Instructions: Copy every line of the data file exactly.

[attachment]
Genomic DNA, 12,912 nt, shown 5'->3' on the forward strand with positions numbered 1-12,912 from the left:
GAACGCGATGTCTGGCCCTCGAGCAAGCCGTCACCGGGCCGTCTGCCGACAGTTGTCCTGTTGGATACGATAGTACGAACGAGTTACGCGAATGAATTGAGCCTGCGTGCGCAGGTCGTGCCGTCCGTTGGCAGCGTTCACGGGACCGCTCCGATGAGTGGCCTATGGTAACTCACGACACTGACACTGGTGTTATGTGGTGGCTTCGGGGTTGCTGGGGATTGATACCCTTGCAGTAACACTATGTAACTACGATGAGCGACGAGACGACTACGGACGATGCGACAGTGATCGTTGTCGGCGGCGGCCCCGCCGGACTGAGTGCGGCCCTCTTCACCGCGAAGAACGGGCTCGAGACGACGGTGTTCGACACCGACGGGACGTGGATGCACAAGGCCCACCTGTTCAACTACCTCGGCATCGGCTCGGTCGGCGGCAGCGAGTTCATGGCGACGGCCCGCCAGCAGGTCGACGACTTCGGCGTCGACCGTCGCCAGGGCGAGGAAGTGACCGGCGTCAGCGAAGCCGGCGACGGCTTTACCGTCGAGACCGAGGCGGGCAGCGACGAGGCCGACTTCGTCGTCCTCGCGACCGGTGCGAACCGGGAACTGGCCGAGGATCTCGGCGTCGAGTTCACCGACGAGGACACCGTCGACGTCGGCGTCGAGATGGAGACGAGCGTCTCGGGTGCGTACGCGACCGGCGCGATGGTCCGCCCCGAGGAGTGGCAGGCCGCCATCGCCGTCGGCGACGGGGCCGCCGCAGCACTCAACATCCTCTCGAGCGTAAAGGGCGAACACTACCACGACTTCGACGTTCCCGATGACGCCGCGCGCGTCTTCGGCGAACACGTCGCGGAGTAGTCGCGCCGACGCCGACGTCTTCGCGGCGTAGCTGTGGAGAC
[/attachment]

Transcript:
Genomic DNA, 12,912 nt, shown 5'->3' on the forward strand with positions numbered 1-12,912 from the left:
GAACGCGATGTCTGGCCCTCGAGCAAGCCGTCACCGGGCCGTCTGCCGACAGTTGTCCTGTTGGATACGATAGTACGAACGAGTTACGCGAATGAATTGAGCCTGCGTGCGCAGGTCGTGCCGTCCGTTGGCAGCGTTCACGGGACCGCTCCGATGAGTGGCCTATGGTAACTCACGACACTGACACTGGTGTTATGTGGTGGCTTCGGGGTTGCTGGGGATTGATACCCTTGCAGTAACACTATGTAACTACGATGAGCGACGAGACGACTACGGACGATGCGACAGTGATCGTTGTCGGCGGCGGCCCCGCCGGACTGAGTGCGGCCCTCTTCACCGCGAAGAACGGGCTCGAGACGACGGTGTTCGACACCGACGGGACGTGGATGCACAAGGCCCACCTGTTCAACTACCTCGGCATCGGCTCGGTCGGCGGCAGCGAGTTCATGGCGACGGCCCGCCAGCAGGTCGACGACTTCGGCGTCGACCGTCGCCAGGGCGAGGAAGTGACCGGCGTCAGCGAAGCCGGCGACGGCTTTACCGTCGAGACCGAGGCGGGCAGCGACGAGGCCGACTTCGTCGTCCTCGCGACCGGTGCGAACCGGGAACTGGCCGAGGATCTCGGCGTCGAGTTCACCGACGAGGACACCGTCGACGTCGGCGTCGAGATGGAGACGAGCGTCTCGGGTGCGTACGCGACCGGCGCGATGGTCCGCCCCGAGGAGTGGCAGGCCGCCATCGCCGTCGGCGACGGGGCCGCCGCAGCACTCAACATCCTCTCGAGCGTAAAGGGCGAACACTACCACGACTTCGACGTTCCCGATGACGCCGCGCGCGTCTTCGGCGAACACGTCGCGGAGTAGTCGCGCCGACGCCGACGTCTTCGCGGCGTAGCTGTGGAGAC